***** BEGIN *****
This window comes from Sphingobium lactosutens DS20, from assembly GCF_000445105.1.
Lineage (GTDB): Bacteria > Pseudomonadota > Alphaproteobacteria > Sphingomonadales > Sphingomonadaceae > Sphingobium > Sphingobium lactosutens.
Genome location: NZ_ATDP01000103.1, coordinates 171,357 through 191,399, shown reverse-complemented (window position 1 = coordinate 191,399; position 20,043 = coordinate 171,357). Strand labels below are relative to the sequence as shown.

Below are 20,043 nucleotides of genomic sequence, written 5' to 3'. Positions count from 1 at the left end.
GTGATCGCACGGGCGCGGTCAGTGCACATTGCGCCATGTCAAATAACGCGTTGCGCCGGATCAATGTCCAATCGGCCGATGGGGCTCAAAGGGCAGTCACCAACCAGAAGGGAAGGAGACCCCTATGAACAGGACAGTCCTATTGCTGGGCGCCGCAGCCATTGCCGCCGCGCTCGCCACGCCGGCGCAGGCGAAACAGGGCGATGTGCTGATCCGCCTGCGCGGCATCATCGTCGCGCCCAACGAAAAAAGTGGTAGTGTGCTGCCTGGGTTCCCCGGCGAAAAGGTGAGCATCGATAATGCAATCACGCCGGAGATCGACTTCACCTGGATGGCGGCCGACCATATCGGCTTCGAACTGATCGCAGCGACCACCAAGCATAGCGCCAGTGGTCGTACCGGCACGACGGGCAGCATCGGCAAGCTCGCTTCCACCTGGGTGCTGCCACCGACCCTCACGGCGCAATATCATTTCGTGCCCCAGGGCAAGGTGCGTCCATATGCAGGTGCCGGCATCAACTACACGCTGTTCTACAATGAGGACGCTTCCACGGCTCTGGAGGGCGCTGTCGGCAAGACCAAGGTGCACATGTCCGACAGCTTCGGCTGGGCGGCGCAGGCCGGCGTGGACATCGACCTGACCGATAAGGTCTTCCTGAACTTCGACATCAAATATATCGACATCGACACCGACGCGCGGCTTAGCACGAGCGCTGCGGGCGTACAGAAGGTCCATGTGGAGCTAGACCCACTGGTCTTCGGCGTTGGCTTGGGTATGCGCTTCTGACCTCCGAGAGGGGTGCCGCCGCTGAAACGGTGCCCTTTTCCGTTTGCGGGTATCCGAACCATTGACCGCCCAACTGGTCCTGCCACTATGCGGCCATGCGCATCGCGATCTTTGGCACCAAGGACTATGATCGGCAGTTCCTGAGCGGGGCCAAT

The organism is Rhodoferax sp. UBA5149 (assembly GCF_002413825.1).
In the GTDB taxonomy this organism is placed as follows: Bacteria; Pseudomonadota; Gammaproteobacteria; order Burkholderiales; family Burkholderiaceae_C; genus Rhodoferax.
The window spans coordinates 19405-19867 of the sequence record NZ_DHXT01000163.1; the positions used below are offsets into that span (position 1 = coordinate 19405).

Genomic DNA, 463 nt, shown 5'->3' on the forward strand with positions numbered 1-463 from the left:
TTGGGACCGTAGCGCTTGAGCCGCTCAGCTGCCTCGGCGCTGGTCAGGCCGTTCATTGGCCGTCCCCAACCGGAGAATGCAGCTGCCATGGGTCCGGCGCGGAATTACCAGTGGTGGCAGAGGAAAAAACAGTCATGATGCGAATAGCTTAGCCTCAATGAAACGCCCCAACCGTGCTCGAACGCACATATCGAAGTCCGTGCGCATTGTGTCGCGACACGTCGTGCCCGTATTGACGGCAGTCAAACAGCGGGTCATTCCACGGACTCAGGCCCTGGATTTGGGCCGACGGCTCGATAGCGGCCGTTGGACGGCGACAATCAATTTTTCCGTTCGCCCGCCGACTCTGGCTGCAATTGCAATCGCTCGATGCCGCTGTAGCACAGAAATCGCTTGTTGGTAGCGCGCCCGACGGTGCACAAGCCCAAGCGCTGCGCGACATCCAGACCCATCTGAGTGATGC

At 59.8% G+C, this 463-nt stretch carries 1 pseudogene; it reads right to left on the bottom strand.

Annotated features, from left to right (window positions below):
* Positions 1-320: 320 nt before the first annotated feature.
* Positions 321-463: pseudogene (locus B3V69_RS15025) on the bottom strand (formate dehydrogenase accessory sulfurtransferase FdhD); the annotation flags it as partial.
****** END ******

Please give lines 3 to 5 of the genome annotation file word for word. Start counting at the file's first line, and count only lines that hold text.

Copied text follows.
Genome location: NZ_ATDP01000103.1, coordinates 171,357 through 191,399, shown reverse-complemented (window position 1 = coordinate 191,399; position 20,043 = coordinate 171,357). Strand labels below are relative to the sequence as shown.

Below are 20,043 nucleotides of genomic sequence, written 5' to 3'. Positions count from 1 at the left end.
GTGATCGCACGGGCGCGGTCAGTGCACATTGCGCCATGTCAAATAACGCGTTGCGCCGGATCAATGTCCAATCGGCCGATGGGGCTCAAAGGGCAGTCACCAACCAGAAGGGAAGGAGACCCCTATGAACAGGACAGTCCTATTGCTGGGCGCCGCAGCCATTGCCGCCGCGCTCGCCACGCCGGCGCAGGCGAAACAGGGCGATGTGCTGATCCGCCTGCGCGGCATCATCGTCGCGCCCAACGAAAAAAGTGGTAGTGTGCTGCCTGGGTTCCCCGGCGAAAAGGTGAGCATCGATAATGCAATCACGCCGGAGATCGACTTCACCTGGATGGCGGCCGACCATATCGGCTTCGAACTGATCGCAGCGACCACCAAGCATAGCGCCAGTGGTCGTACCGGCACGACGGGCAGCATCGGCAAGCTCGCTTCCACCTGGGTGCTGCCACCGACCCTCACGGCGCAATATCATTTCGTGCCCCAGGGCAAGGTGCGTCCATATGCAGGTGCCGGCATCAACTACACGCTGTTCTACAATGAGGACGCTTCCACGGCTCTGGAGGGCGCTGTCGGCAAGACCAAGGTGCACATGTCCGACAGCTTCGGCTGGGCGGCGCAGGCCGGCGTGGACATCGACCTGACCGATAAGGTCTTCCTGAACTTCGACATCAAATATATCGACATCGACACCGACGCGCGGCTTAGCACGAGCGCTGCGGGCGTACAGAAGGTCCATGTGGAGCTAGACCCACTGGTCTTCGGCGTTGGCTTGGGTATGCGCTTCTGACCTCCGAGAGGGGTGCCGCCGCTGAAACGGTGCCCTTTTCCGTTTGCGGGTATCCGAACCATTGACCGCCCAACTGGTCCTGCCACTATGCGGCCATGCGCATCGCGATCTTTGGCACCAAGGACTATGATCGGCAGTTCCTGAGCGGGGCCAAT